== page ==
Martin F. Conway was the first representative in Congress from the State of Kansas.
Conway was born in Charleston, South Carolina, in 1830. He received a fair education and, when he was 14, went to Baltimore, Maryland, where he learned the printer’s trade. He was one of the founders of the National Typographical Union. While working as a printer, he studied law, was admitted to the bar, and began practice in Baltimore.
In 1854, he moved to Leavenworth, Kansas, where he was chosen a member of the first Legislative Council, but on July 3, 1855, he resigned his seat. Under the Topeka Constitution, he was Justice of the Supreme Court of the territory. He wrote the resolutions adopted by the Free-State convention of June 9, 1857, at Topeka. In 1858, he was a delegate to the Leavenworth Constitutional Convention, of which he was elected president. In 1859 Conway was nominated for representative in Congress by the Republican Convention and elected, being the new state’s first Congressman.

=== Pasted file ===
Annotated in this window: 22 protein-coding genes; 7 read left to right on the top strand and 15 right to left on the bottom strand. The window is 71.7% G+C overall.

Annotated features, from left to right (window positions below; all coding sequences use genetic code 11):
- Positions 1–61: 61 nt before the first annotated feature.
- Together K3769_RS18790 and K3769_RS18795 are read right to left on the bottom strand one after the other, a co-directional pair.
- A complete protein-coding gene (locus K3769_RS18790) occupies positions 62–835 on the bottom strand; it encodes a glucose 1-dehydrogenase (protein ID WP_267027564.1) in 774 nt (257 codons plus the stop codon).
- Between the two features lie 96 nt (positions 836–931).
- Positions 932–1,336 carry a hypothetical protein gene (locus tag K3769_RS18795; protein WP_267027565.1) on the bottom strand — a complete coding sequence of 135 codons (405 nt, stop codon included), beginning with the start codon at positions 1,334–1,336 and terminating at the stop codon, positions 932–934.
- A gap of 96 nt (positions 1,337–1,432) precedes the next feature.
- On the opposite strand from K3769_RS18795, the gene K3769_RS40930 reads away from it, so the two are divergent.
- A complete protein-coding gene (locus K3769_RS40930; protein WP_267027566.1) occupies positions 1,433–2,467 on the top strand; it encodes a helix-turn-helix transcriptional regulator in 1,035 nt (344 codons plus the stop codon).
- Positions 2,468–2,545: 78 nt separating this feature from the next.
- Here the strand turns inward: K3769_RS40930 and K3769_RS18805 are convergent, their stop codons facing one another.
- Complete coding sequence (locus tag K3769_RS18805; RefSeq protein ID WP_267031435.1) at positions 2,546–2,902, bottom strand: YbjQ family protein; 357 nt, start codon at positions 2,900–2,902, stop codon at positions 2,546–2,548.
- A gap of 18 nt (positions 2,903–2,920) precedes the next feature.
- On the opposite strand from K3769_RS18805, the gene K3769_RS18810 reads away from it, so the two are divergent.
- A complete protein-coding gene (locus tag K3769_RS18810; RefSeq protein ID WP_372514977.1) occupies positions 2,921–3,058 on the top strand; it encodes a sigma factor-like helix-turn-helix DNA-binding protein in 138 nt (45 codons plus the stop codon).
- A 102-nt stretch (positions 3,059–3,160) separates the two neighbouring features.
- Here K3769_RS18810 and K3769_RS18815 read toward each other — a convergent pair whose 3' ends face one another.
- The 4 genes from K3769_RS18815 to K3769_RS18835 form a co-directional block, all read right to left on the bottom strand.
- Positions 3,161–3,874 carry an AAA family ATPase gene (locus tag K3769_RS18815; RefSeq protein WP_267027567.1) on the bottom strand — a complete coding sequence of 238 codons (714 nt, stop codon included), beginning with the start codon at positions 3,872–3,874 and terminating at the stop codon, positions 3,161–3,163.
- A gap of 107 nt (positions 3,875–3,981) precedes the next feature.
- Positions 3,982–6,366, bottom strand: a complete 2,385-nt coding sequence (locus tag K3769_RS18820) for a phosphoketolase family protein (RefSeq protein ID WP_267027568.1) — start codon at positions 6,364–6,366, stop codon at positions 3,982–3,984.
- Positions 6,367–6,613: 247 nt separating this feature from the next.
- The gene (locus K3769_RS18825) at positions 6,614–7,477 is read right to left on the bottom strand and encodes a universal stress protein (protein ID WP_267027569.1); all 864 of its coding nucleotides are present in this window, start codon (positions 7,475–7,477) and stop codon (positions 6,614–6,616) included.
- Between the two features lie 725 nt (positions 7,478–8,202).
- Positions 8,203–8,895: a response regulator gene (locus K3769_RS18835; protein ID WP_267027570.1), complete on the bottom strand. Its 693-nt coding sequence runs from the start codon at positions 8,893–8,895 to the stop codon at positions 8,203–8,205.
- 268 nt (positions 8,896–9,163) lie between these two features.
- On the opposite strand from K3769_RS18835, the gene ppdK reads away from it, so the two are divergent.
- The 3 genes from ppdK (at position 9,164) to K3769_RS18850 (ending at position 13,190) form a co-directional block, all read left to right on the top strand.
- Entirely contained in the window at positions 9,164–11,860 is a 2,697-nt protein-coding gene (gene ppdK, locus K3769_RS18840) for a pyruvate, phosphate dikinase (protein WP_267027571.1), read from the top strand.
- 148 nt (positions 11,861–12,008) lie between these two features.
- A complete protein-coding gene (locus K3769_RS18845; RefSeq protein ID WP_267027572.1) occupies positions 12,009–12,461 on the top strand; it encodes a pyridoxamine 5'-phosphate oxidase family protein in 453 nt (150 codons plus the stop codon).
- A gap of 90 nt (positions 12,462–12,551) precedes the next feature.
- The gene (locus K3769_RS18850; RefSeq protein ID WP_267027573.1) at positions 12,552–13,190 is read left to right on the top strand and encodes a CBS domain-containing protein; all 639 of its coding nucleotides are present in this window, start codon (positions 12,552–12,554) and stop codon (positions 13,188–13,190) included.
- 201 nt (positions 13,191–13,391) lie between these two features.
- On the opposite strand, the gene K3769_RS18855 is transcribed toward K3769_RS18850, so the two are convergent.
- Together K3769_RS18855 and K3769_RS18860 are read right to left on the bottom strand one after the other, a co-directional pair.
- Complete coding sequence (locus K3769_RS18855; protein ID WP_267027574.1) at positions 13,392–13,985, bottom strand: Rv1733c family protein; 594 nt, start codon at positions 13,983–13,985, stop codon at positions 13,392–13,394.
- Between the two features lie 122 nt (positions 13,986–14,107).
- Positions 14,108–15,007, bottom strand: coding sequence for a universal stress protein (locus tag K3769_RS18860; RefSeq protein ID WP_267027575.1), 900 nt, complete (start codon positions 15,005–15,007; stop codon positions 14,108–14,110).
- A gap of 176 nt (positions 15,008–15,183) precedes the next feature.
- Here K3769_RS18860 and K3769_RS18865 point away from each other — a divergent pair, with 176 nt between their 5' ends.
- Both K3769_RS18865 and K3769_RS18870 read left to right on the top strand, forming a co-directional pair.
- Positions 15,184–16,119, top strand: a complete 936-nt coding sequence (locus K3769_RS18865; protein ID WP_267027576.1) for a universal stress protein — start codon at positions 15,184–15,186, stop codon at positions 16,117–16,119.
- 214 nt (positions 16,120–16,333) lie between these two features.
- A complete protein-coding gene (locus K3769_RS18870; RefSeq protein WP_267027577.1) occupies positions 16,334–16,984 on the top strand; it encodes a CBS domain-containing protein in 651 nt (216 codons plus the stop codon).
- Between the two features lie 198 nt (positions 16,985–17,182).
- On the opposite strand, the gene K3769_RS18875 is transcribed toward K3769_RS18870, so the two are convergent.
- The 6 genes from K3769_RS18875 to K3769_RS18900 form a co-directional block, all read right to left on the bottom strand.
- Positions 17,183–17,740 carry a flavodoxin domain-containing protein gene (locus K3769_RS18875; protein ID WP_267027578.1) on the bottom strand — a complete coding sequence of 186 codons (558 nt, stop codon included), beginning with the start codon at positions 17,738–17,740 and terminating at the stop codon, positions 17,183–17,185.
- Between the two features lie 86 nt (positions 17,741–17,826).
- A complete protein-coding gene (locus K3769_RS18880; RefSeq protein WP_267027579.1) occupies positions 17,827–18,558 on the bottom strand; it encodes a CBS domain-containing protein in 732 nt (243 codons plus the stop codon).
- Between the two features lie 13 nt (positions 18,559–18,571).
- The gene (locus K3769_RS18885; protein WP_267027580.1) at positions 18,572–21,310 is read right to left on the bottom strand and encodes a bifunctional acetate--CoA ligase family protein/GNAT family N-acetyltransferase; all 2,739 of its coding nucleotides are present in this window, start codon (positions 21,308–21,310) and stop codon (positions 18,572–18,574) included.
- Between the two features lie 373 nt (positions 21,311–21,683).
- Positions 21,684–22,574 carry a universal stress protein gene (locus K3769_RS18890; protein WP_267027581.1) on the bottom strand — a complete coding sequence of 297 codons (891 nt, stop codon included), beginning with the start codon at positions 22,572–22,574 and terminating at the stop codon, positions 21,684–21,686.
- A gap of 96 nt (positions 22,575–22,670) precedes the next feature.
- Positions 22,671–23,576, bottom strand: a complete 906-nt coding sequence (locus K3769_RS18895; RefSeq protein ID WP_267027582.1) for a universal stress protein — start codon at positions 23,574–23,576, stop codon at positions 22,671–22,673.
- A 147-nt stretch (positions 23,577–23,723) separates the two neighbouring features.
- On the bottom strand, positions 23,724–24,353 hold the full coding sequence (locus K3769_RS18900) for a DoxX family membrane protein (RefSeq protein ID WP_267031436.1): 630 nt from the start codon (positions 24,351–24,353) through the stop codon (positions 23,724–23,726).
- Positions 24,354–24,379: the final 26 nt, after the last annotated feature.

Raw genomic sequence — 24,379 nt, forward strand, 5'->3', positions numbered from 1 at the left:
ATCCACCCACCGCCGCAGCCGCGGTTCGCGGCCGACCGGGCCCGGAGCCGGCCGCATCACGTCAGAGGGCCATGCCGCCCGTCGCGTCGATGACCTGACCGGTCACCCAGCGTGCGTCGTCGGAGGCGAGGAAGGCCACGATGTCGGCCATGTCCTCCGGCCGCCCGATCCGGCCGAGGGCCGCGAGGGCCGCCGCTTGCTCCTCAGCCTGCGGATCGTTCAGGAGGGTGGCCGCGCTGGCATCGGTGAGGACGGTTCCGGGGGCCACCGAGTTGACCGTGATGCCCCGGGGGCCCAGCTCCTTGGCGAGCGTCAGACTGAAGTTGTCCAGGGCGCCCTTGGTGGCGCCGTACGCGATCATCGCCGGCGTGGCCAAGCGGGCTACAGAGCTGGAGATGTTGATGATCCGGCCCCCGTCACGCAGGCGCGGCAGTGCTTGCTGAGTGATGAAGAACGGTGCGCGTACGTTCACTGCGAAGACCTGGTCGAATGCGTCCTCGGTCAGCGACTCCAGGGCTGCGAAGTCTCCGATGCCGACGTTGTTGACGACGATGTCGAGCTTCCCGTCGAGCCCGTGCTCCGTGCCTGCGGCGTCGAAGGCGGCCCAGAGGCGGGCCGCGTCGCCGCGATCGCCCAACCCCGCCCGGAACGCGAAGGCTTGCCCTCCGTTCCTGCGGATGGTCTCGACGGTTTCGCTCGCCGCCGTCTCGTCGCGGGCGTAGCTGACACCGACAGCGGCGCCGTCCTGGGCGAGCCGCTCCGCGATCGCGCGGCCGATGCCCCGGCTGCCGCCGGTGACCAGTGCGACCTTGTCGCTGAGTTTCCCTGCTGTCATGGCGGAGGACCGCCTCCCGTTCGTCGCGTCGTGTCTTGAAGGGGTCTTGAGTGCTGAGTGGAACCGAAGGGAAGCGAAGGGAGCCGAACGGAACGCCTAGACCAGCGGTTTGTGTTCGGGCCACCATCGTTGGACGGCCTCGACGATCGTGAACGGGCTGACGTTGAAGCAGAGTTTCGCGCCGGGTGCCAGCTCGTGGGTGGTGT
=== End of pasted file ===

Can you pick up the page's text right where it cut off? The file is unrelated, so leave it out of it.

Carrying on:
In 1862 A. C. Wilder was elected to succeed him, and Conway retired to private life. He still took an active interest in public affairs. When the controversy arose between President Andrew Johnson and Congress over Reconstruction, he became an earnest supporter of the President’s policy. In 1866 he was appointed by President Johnson, United States Consul to Marseilles, France.
When he returned to the United States, he settled in Washington, D.C., where, in 1873, he fired three shots at Senator Pomeroy, who was slightly wounded. When arrested, Conway said: “He ruined myself and family.”
He finally lost his mind and, in 1880 and became an inmate of St. Elizabeth, the government hospital for the insane, in the District of Columbia. He died at St. Elizabeth, February 15, 1882.